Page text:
The Vietnam Analogy, unexpected quarters dept. by mattsteinglass
May 6, 2008, 10:10 am
Filed under: Iraq, United States, Vietnam

Here’s a rock solid analysis:

A parallel with the Iraq War suggests that escalation of a conflict and higher intensity of combat operations do not necessarily produce a victory – even a half-a-million-strong contingent failed to succeed in Vietnam. Transfer of initiative to the local allies does not help, either – usually they quickly get bogged down in internal strife and corruption, and lose to any more or less organized force. A victory in such a war can only be achieved by a simultaneous skilful combination of political, economic, and military measures; a model of development understandable to the local population is a necessary, albeit insufficient guarantee of success. The United States did not have such a model in Vietnam thirty years ago. Nor does it have one in Iraq. The results of these wars will only differ in the number of human losses.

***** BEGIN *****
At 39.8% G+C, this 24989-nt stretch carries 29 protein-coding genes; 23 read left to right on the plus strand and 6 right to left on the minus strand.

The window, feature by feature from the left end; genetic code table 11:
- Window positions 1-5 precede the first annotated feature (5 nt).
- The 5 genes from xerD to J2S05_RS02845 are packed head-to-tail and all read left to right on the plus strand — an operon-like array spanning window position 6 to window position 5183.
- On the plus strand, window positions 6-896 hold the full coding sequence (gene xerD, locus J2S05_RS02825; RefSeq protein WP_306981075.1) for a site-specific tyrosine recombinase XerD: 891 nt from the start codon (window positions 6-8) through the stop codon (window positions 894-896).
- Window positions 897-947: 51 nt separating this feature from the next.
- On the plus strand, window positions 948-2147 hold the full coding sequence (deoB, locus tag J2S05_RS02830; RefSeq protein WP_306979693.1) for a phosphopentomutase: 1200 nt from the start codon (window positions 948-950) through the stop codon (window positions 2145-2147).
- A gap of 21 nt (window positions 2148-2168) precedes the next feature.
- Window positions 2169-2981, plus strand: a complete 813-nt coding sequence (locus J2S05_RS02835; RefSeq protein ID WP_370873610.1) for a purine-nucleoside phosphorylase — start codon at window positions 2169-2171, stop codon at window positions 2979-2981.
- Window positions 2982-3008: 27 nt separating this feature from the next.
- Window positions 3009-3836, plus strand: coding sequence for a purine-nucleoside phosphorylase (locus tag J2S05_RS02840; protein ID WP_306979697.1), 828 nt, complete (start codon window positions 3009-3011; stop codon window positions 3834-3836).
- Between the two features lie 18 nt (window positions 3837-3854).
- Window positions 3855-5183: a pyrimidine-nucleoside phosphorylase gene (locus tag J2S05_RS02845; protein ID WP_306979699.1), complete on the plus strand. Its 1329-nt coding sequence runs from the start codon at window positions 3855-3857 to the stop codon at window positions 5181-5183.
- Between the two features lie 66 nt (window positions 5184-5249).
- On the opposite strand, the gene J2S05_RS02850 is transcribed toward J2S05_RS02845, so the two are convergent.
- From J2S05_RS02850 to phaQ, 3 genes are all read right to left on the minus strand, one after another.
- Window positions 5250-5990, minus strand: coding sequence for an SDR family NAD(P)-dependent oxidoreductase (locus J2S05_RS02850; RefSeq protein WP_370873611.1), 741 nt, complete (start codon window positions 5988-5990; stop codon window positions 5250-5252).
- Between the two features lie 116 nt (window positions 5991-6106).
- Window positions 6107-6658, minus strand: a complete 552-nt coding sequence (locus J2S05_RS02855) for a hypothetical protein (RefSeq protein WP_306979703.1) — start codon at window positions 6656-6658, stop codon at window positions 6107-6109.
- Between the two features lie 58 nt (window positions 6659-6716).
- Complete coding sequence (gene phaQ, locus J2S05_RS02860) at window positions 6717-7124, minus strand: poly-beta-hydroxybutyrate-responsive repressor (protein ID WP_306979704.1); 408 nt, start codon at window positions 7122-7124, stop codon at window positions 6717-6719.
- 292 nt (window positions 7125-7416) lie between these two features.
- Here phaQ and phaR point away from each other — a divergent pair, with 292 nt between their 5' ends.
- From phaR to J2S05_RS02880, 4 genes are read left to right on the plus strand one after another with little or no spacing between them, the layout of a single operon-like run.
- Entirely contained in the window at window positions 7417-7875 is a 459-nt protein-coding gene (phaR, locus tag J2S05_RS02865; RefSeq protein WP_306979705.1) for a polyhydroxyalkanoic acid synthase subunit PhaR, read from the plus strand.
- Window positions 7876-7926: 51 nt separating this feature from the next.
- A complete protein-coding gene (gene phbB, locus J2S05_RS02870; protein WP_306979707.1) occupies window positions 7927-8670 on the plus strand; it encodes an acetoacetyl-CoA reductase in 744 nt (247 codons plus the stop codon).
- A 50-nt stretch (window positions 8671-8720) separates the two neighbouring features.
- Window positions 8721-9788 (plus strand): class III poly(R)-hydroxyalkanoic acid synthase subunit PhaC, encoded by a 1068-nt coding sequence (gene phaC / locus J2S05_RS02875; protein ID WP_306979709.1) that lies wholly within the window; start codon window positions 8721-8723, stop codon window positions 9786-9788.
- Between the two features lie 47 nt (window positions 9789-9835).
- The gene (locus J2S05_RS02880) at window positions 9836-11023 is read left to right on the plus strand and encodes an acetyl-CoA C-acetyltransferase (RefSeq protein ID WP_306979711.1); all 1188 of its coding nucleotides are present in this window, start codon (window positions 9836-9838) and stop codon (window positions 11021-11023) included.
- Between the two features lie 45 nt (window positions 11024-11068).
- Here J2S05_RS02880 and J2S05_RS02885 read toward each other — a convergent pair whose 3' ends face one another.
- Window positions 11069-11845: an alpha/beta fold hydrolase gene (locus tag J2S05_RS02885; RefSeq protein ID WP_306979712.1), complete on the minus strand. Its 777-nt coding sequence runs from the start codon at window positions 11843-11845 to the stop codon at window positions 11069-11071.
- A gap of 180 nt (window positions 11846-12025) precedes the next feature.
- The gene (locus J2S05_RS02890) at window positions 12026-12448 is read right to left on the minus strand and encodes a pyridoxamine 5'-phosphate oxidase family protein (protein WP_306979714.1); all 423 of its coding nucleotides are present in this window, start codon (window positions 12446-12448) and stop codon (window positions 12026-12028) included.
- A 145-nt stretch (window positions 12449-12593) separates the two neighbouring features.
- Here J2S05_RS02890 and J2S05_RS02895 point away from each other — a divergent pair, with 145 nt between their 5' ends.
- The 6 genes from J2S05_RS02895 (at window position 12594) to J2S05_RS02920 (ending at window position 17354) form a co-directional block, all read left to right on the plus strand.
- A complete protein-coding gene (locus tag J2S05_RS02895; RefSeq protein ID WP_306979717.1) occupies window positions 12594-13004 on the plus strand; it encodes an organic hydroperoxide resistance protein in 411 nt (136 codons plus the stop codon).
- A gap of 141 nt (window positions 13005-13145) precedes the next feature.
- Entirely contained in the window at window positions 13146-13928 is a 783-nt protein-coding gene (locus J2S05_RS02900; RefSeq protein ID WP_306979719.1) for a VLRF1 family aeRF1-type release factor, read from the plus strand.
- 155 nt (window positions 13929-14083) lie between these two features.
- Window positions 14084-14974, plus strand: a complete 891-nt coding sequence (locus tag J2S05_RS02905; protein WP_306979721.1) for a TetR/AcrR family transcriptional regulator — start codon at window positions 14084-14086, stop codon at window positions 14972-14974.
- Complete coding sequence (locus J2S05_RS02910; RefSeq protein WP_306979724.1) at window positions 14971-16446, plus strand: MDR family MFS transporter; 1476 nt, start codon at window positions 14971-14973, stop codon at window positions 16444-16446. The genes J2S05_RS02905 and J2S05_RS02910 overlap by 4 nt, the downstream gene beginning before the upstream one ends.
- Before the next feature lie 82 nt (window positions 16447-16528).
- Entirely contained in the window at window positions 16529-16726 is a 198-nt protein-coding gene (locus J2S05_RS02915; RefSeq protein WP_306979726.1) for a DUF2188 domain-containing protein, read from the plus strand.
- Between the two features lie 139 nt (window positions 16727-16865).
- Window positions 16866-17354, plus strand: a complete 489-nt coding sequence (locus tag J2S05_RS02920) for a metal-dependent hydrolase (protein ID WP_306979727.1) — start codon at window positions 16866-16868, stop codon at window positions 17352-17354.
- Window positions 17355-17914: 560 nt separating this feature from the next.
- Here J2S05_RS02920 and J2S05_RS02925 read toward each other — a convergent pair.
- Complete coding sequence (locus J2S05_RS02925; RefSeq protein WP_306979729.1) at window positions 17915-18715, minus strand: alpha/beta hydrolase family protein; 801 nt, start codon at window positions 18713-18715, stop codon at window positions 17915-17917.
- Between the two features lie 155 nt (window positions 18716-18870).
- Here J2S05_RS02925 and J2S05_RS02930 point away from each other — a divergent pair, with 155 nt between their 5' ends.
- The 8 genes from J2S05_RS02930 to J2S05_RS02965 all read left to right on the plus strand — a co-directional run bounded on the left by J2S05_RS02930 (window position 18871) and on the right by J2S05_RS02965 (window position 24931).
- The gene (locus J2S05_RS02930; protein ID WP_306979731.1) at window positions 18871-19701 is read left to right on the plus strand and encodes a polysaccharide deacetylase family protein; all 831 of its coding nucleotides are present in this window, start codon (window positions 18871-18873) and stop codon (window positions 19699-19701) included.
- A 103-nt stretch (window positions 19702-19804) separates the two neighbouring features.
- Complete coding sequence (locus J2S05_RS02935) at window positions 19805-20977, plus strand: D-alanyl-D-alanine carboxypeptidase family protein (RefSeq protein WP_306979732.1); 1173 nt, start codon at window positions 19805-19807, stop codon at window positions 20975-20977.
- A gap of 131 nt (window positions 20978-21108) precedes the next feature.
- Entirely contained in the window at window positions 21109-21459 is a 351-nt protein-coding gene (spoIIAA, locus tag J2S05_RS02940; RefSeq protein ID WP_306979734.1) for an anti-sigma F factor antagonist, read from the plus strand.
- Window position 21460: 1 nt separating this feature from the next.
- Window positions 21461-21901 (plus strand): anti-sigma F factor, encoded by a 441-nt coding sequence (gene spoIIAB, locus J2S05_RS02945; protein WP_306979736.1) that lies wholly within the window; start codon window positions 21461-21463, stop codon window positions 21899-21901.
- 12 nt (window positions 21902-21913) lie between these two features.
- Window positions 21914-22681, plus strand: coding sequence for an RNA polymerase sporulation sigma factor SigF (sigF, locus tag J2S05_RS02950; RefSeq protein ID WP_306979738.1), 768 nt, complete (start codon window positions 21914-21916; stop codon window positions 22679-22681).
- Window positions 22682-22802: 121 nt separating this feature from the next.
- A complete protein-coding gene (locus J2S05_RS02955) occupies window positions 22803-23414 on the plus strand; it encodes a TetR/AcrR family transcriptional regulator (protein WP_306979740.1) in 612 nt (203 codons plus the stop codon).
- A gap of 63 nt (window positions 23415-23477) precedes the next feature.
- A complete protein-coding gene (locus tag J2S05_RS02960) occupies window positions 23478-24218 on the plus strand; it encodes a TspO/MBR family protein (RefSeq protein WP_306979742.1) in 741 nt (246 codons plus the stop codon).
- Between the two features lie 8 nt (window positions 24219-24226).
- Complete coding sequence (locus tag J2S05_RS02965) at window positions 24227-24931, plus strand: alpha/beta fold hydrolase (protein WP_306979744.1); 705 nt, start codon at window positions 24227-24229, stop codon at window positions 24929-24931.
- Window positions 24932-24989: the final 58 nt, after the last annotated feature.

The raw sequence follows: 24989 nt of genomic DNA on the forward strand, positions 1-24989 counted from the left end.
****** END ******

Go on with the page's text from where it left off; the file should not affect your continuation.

Kicker? That’s by RIA-Novosti (Russian) military analyst Ilya Kramnik. And he’s not gloating, or anything. Just observing the lessons any intelligent person would draw from the US’s experience in Vietnam, the Soviet experience in Afghanistan, etc.


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